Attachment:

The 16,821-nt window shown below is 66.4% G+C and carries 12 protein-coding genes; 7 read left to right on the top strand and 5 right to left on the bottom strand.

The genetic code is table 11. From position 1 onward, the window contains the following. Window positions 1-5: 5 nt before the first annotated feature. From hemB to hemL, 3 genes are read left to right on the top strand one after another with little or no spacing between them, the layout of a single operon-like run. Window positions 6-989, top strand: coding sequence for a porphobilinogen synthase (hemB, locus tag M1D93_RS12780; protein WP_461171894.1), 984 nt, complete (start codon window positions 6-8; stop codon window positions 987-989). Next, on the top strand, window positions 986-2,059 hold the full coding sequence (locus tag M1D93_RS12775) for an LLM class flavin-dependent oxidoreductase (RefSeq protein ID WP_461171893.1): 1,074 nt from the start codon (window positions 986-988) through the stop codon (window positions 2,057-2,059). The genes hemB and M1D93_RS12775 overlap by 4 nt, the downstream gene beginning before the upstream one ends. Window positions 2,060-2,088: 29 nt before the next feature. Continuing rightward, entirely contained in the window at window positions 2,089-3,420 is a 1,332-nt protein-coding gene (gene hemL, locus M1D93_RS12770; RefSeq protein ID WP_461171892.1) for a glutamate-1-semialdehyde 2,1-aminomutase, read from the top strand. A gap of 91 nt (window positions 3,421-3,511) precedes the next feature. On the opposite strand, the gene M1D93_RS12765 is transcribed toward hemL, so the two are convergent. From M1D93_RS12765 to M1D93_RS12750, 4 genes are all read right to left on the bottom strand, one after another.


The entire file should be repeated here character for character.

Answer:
The 16,821-nt window shown below is 66.4% G+C and carries 12 protein-coding genes; 7 read left to right on the top strand and 5 right to left on the bottom strand.

The genetic code is table 11. From position 1 onward, the window contains the following. Window positions 1-5: 5 nt before the first annotated feature. From hemB to hemL, 3 genes are read left to right on the top strand one after another with little or no spacing between them, the layout of a single operon-like run. Window positions 6-989, top strand: coding sequence for a porphobilinogen synthase (hemB, locus tag M1D93_RS12780; protein WP_461171894.1), 984 nt, complete (start codon window positions 6-8; stop codon window positions 987-989). Next, on the top strand, window positions 986-2,059 hold the full coding sequence (locus tag M1D93_RS12775) for an LLM class flavin-dependent oxidoreductase (RefSeq protein ID WP_461171893.1): 1,074 nt from the start codon (window positions 986-988) through the stop codon (window positions 2,057-2,059). The genes hemB and M1D93_RS12775 overlap by 4 nt, the downstream gene beginning before the upstream one ends. Window positions 2,060-2,088: 29 nt before the next feature. Continuing rightward, entirely contained in the window at window positions 2,089-3,420 is a 1,332-nt protein-coding gene (gene hemL, locus M1D93_RS12770; RefSeq protein ID WP_461171892.1) for a glutamate-1-semialdehyde 2,1-aminomutase, read from the top strand. A gap of 91 nt (window positions 3,421-3,511) precedes the next feature. On the opposite strand, the gene M1D93_RS12765 is transcribed toward hemL, so the two are convergent. From M1D93_RS12765 to M1D93_RS12750, 4 genes are all read right to left on the bottom strand, one after another.